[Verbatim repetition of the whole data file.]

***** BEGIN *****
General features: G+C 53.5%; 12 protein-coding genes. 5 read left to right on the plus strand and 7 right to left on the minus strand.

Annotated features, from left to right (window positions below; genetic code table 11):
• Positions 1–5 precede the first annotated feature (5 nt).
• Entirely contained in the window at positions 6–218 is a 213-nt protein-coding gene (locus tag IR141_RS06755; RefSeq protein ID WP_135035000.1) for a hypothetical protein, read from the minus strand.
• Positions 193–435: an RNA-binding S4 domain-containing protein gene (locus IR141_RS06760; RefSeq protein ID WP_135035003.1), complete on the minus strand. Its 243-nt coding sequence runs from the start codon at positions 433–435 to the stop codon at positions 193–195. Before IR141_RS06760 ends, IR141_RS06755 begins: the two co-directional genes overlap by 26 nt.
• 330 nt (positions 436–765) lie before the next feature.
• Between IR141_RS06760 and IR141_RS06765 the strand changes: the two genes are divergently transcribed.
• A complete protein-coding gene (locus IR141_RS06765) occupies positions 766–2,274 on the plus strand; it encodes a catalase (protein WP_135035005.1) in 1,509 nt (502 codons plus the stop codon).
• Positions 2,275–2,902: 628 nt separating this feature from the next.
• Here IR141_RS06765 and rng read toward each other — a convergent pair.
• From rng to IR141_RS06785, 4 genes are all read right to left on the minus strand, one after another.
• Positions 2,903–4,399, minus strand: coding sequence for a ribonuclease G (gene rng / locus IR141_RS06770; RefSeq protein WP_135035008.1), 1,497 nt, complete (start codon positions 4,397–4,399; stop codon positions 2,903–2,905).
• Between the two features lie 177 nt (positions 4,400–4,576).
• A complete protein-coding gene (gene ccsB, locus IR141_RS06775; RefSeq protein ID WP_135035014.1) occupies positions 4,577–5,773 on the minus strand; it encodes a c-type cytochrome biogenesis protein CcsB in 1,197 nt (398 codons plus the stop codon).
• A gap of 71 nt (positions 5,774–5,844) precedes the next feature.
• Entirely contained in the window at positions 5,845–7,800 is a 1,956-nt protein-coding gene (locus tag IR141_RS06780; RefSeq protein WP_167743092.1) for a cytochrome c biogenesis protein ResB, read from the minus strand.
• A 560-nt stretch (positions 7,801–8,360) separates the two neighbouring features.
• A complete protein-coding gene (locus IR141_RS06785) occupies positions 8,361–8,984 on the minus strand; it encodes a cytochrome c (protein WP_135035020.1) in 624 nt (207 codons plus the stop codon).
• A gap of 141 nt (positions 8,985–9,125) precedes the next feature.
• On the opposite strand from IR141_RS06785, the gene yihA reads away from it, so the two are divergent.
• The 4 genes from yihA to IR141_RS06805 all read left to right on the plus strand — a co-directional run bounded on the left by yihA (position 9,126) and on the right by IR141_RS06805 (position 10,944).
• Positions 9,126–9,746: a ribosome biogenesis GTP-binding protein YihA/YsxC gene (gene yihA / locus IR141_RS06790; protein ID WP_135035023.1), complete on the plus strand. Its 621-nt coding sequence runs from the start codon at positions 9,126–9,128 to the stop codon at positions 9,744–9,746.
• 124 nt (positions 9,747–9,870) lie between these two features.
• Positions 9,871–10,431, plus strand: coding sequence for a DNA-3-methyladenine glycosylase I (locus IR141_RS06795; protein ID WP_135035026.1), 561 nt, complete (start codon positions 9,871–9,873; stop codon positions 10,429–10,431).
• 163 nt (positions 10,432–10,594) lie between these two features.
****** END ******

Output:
General features: G+C 53.5%; 12 protein-coding genes. 5 read left to right on the plus strand and 7 right to left on the minus strand.

Annotated features, from left to right (window positions below; genetic code table 11):
• Positions 1–5 precede the first annotated feature (5 nt).
• Entirely contained in the window at positions 6–218 is a 213-nt protein-coding gene (locus tag IR141_RS06755; RefSeq protein ID WP_135035000.1) for a hypothetical protein, read from the minus strand.
• Positions 193–435: an RNA-binding S4 domain-containing protein gene (locus IR141_RS06760; RefSeq protein ID WP_135035003.1), complete on the minus strand. Its 243-nt coding sequence runs from the start codon at positions 433–435 to the stop codon at positions 193–195. Before IR141_RS06760 ends, IR141_RS06755 begins: the two co-directional genes overlap by 26 nt.
• 330 nt (positions 436–765) lie before the next feature.
• Between IR141_RS06760 and IR141_RS06765 the strand changes: the two genes are divergently transcribed.
• A complete protein-coding gene (locus IR141_RS06765) occupies positions 766–2,274 on the plus strand; it encodes a catalase (protein WP_135035005.1) in 1,509 nt (502 codons plus the stop codon).
• Positions 2,275–2,902: 628 nt separating this feature from the next.
• Here IR141_RS06765 and rng read toward each other — a convergent pair.
• From rng to IR141_RS06785, 4 genes are all read right to left on the minus strand, one after another.
• Positions 2,903–4,399, minus strand: coding sequence for a ribonuclease G (gene rng / locus IR141_RS06770; RefSeq protein WP_135035008.1), 1,497 nt, complete (start codon positions 4,397–4,399; stop codon positions 2,903–2,905).
• Between the two features lie 177 nt (positions 4,400–4,576).
• A complete protein-coding gene (gene ccsB, locus IR141_RS06775; RefSeq protein ID WP_135035014.1) occupies positions 4,577–5,773 on the minus strand; it encodes a c-type cytochrome biogenesis protein CcsB in 1,197 nt (398 codons plus the stop codon).
• A gap of 71 nt (positions 5,774–5,844) precedes the next feature.
• Entirely contained in the window at positions 5,845–7,800 is a 1,956-nt protein-coding gene (locus tag IR141_RS06780; RefSeq protein WP_167743092.1) for a cytochrome c biogenesis protein ResB, read from the minus strand.
• A 560-nt stretch (positions 7,801–8,360) separates the two neighbouring features.
• A complete protein-coding gene (locus IR141_RS06785) occupies positions 8,361–8,984 on the minus strand; it encodes a cytochrome c (protein WP_135035020.1) in 624 nt (207 codons plus the stop codon).
• A gap of 141 nt (positions 8,985–9,125) precedes the next feature.
• On the opposite strand from IR141_RS06785, the gene yihA reads away from it, so the two are divergent.
• The 4 genes from yihA to IR141_RS06805 all read left to right on the plus strand — a co-directional run bounded on the left by yihA (position 9,126) and on the right by IR141_RS06805 (position 10,944).
• Positions 9,126–9,746: a ribosome biogenesis GTP-binding protein YihA/YsxC gene (gene yihA / locus IR141_RS06790; protein ID WP_135035023.1), complete on the plus strand. Its 621-nt coding sequence runs from the start codon at positions 9,126–9,128 to the stop codon at positions 9,744–9,746.
• 124 nt (positions 9,747–9,870) lie between these two features.
• Positions 9,871–10,431, plus strand: coding sequence for a DNA-3-methyladenine glycosylase I (locus IR141_RS06795; protein ID WP_135035026.1), 561 nt, complete (start codon positions 9,871–9,873; stop codon positions 10,429–10,431).
• 163 nt (positions 10,432–10,594) lie between these two features.